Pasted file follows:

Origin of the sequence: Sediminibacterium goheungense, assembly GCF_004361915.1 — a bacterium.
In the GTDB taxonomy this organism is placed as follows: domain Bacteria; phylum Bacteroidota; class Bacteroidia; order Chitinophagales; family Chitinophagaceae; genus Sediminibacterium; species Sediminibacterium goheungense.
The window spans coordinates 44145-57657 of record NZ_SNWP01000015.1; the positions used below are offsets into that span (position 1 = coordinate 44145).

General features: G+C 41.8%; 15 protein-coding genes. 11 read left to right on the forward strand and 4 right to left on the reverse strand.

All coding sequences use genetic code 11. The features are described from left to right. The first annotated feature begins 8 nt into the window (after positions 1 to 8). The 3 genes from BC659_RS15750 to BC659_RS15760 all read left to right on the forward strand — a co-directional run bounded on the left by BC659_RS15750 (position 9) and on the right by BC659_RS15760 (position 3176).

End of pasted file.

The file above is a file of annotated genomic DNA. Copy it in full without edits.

Origin of the sequence: Sediminibacterium goheungense, assembly GCF_004361915.1 — a bacterium.
In the GTDB taxonomy this organism is placed as follows: domain Bacteria; phylum Bacteroidota; class Bacteroidia; order Chitinophagales; family Chitinophagaceae; genus Sediminibacterium; species Sediminibacterium goheungense.
The window spans coordinates 44145-57657 of record NZ_SNWP01000015.1; the positions used below are offsets into that span (position 1 = coordinate 44145).

General features: G+C 41.8%; 15 protein-coding genes. 11 read left to right on the forward strand and 4 right to left on the reverse strand.

All coding sequences use genetic code 11. The features are described from left to right. The first annotated feature begins 8 nt into the window (after positions 1 to 8). The 3 genes from BC659_RS15750 to BC659_RS15760 all read left to right on the forward strand — a co-directional run bounded on the left by BC659_RS15750 (position 9) and on the right by BC659_RS15760 (position 3176).